Chemical Composition

Mars has a solid, iron-nickel-sulphur core. Mars’ mantle is similar to Earth’s, primarily composed of peridotite. This is a volcanic rock made up of silicon, oxygen and iron.

The crust of Mars is likely to be mainly made of basalt volcanic rock, which also occurs in the crusts on Earth and the Moon. However, some crustal rocks in the northern hemisphere may contain more silica.

Mars Polar Caps

The poles span about 80 degrees latitude on either hemisphere. Their formation may have occurred over long periods by atmospheric deposition, with water ice caps remaining frozen year-round atop some layers in both hemispheres.

Winter brings seasonal frost caps of solid carbon dioxide (or “dry ice”) that have formed from our atmosphere, containing 95% carbon dioxide gas, similar to Mars, where 95% is found. Frostcaps such as these can reach latitudes 45 degrees – halfway to the equator.

According to one study published by the Journal of Geophysical Research – Planets, dry ice appears fluffy, similar to freshly fallen snow.

Mars’ Climate

Mars is much colder than Earth due to its greater distance from the sun, with temperatures often hovering at or below minus 80 F (minus 60 C), although winter temperatures near poles may drop as low as minus 195F; during midday near equators, it could even hit 70F!

Mars’ carbon dioxide-rich atmosphere is roughly 100 times thinner than Earth’s, yet still thick enough to support winds, weather and clouds. Winter brings freezing temperatures, which cause carbon dioxide levels to fluctuate due to being frozen out of its atmosphere, thus altering its density.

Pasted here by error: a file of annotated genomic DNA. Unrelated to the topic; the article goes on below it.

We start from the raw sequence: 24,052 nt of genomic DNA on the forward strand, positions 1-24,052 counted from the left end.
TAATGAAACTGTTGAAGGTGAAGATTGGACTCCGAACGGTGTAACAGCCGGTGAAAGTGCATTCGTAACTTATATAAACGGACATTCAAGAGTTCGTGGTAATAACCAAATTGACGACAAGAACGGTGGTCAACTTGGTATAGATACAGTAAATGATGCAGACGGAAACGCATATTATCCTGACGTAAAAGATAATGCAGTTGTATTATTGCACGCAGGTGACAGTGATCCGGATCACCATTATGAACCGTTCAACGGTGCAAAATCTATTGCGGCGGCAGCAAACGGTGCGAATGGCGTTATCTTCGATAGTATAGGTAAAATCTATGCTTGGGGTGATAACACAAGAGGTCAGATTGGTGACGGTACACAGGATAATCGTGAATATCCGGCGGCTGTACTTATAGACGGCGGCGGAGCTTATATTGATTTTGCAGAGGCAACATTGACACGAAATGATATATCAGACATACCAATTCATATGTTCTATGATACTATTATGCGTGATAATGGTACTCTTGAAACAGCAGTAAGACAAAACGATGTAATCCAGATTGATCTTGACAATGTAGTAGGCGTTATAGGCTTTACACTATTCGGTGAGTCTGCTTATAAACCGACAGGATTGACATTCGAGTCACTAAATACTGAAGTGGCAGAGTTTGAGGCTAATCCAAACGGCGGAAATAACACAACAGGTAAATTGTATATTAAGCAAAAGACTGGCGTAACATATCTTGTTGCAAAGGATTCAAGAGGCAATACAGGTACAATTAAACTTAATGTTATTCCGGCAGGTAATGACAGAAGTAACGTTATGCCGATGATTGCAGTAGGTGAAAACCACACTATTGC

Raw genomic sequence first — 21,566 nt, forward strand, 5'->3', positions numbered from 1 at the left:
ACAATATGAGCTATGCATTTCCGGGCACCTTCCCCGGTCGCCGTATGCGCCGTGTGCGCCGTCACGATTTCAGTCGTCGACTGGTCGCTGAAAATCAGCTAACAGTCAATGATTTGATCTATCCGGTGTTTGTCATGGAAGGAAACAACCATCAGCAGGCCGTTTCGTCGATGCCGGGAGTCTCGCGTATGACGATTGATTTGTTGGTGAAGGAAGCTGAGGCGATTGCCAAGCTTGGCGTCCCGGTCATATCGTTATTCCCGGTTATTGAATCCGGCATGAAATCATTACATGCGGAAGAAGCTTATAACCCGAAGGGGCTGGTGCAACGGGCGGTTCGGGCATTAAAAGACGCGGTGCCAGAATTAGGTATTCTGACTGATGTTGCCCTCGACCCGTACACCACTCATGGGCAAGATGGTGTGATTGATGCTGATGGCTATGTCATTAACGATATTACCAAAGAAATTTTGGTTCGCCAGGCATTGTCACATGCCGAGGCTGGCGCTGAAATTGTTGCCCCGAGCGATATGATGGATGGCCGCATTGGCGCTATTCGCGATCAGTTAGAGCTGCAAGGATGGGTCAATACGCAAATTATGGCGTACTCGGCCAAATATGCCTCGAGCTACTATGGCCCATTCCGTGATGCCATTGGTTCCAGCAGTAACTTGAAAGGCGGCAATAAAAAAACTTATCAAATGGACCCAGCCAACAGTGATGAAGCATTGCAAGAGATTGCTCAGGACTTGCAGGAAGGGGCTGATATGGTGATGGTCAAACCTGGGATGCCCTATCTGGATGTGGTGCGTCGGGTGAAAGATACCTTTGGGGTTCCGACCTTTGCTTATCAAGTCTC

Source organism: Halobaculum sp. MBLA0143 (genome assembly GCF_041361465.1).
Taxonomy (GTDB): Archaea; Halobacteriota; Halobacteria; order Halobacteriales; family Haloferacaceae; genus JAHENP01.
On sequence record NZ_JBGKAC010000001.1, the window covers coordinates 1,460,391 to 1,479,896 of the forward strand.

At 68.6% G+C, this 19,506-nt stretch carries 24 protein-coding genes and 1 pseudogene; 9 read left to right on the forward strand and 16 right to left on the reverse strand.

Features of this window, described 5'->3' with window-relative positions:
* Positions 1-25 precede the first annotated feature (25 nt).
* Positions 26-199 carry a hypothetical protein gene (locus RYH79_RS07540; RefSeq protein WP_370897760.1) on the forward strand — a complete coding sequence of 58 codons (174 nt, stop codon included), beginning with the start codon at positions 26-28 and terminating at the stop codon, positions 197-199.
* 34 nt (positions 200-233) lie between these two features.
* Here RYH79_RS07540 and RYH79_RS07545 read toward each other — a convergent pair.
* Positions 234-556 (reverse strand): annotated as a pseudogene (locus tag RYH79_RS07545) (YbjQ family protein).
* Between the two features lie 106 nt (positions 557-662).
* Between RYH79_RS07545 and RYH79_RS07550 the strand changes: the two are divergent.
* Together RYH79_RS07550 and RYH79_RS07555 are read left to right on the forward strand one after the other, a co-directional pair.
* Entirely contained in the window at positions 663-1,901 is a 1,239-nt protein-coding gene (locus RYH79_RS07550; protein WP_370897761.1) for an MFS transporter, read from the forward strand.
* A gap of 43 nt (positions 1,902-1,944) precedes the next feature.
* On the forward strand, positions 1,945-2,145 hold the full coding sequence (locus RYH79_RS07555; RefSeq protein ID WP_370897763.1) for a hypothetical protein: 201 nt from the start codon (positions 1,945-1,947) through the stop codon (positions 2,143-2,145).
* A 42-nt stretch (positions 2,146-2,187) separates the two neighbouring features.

Mars may once have had a thicker atmosphere that could have supported water flowing across its surface in past times. However, it has since lost volume as the solar wind gradually forced lighter molecules out due to the absence of a global magnetic pole.

NASA’s Mars Reconnaissance Orbiter identified carbon-dioxide clouds on Mars – making it unique among all other planets to experience unusual winter weather, with water-ice snowfall from shadows on its surface.

Dust storms on Mars are some of the largest dust storms in our solar system, covering large portions of its surface for months and becoming some of the most significant dust clouds on our solar system.

Their size is made possible because dust particles absorb sunlight to heat the atmosphere around them, creating pockets of warm air that then flow towards colder regions, producing winds;

Strong winds then raise more dust from the ground, causing further heating, which causes additional wind blowing and more dust being kicked up from below, fuelling an endless cycle.

Dust storms pose a severe threat to robots operating on Mars’ surface. NASA’s Opportunity Mars Rover died after becoming enveloped in one such dust storm, which blocked sunlight from reaching its solar panels and rendered its energy sources inoperable.

Mars Orbits Around Sun